The NCAA Punishment of Penn State is a Farce!

I think the NCAA punishment of Penn State is a disgraceful farce! Here’s why:

While I can understand the desire to protect the institution, I do not pretend to know what went on in the heads of the four men at the center of this scandal – Paterno, Spanier, Curley and Schultz. Perhaps it is because I am in a business with reporting requirements, but to me this is brain dead. If someone says he witnessed the sexual abuse of a child, you go to the authorities. Preferably you facilitate the witness going to the authorities. Had that happened at the time, it would have been a big story, but it would have blown over. The University would have been seen as doing the right thing. What these four men did in the name, presumably, of protecting the institution has done incalculably more harm.

I didn’t read the whole Freeh report. I’m not that much of a glutton for punishment, but I did read the Executive Summary and the Timeline. I recommend everyone do so to get a feel for what the issues are. Those parts are entirely tolerable reading.

That said, this is NOT an NCAA issue. This is not about recruiting violations, academic cheating, performance enhancing drugs or some other issue that has to do with maintaining a level playing field in college sports. This is the NCAA doing something just to say it’s doing something. It is public outrage as a form of supposed action. It is an exercise in “I’m more outraged than thou.”

This is not unrelated to what Thomas Fleming calls the “pornography of compassion” that we see every time there is a shooting or whatever. The Colorado shooting has nothing to do with politics, other than perhaps the gun control issue, but Obama and Romney both felt the need to release statements, halt campaign activities, etc. Obama even flies in for a grandstanding photo op. This is shameless, but these days it is expected. Had either not done so they would have been accused of insensitivity at best, and condoning mass shootings at worst.

Precisely what NCAA rule was Penn State accused of violating? I’m sure there is some vague catchall rule that could be broadly interpreted to cover this, but moral policeman is not the NCAA’s mandate. Ensuring against cheating is. The NCAA sticking their nose in here where it doesn’t belong after the fact after other investigative authorities have done the heavy lifting  is both grandstanding for granstanding’s sake and analogous to an ex post facto law. Was Paterno paying players under the table? Was he shooting them in the butt with steroids? No one has suggested such. Penn State was as squeaky clean from this standpoint as any major college football team as far as we know. So the NCAA needs to but out and do what it is supposed to do (albeit poorly), police cheating.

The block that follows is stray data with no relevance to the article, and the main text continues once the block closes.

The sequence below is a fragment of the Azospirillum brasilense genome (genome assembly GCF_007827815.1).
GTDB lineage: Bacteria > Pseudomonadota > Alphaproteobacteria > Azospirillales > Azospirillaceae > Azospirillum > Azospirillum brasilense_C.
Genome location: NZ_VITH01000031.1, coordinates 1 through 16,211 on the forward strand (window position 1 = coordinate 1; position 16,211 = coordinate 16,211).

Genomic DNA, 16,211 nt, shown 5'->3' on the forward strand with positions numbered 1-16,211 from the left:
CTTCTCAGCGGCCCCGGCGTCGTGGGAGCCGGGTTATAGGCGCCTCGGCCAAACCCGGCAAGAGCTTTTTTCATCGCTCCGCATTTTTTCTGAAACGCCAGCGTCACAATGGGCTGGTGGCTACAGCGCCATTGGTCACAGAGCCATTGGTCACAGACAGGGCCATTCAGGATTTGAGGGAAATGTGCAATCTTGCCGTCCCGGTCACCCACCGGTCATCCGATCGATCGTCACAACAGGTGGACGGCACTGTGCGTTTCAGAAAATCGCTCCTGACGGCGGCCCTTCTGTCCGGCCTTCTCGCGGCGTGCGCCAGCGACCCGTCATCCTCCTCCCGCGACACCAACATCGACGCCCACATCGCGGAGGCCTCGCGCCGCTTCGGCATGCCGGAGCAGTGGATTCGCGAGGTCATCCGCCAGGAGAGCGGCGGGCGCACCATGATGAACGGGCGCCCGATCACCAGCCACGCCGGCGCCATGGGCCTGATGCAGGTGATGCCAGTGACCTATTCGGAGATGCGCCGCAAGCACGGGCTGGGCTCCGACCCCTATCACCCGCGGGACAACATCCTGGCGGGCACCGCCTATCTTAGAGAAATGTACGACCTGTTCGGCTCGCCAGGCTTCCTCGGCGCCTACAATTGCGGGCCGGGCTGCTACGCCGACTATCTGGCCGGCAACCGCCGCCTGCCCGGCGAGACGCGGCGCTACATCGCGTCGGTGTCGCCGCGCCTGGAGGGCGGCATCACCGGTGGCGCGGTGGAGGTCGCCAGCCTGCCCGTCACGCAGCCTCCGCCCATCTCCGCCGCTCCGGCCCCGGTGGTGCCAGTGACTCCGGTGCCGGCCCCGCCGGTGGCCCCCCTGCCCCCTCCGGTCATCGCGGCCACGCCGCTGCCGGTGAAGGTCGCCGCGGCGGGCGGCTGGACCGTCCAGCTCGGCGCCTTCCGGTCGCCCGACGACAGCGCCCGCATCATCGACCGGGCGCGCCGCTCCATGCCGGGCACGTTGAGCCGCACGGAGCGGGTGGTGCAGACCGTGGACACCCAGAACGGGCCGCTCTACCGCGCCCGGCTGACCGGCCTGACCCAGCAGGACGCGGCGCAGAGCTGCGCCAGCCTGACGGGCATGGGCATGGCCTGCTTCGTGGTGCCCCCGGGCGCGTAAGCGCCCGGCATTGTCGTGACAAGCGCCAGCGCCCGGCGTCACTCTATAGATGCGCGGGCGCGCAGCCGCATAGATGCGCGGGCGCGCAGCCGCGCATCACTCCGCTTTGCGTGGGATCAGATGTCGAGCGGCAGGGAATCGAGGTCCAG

To understand why this is grandstanding for the sake of doing something and the likely equally powerful sake of not being accused of doing nothing, ask yourself this. What if Sandusky had been accused of embezzling funds from Second Mile for personal gain instead of child molestation? Would these same penalties have been handed down if Paterno and company had been aware of that and failed to disclose it? So the issue here is wanting to be seen as sufficiently outraged at Sandusky’s actions and the Penn State Admin’s failure, not the technical offense.

The most ridiculous part of the sanctions is “vacating” the wins. You have got to be kidding me. “Vacating” wins is utter foolishness and hopefully sensible people will refuse to play along. Paterno is still the winningest coach in NCAA history and Penn State still won all those games and no amount of magical thinking on the part of the NCAA will ever change that.

Penn State has apparently signed on to these penalties. They likely had no real choice. Had they not they would have been accused of being insufficiently contrite. But I wish they would sue the NCAA’s pants off for their capriciousness.

There is something unsettling to me about this culture that requires visible public outrage (or obnoxious expressions of compassion about misfortunes that didn’t impact you) or else you are guilty by implication of condoning whatever behavior is being publicly condemned. This same dynamic is also one thing that gives the PC Gestapo such power. I hope our readers can see this.

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10 thoughts on “The NCAA Punishment of Penn State is a Farce!

  1. james purcell

    Disgraceful, shameful, overreaching, self serving and hypocritical action by the NCAA. This is clearly a criminal matter for the courts in regard to certain individuals employed by Penn State. The NCAA has no business or real jurisdiction to impose these sanctions based on the facts. Shameful PC behavior. The NCAA chose to punish the innocent players, students and fans of Penn State football. Their excuses and reasons are as shallow as a dew drop.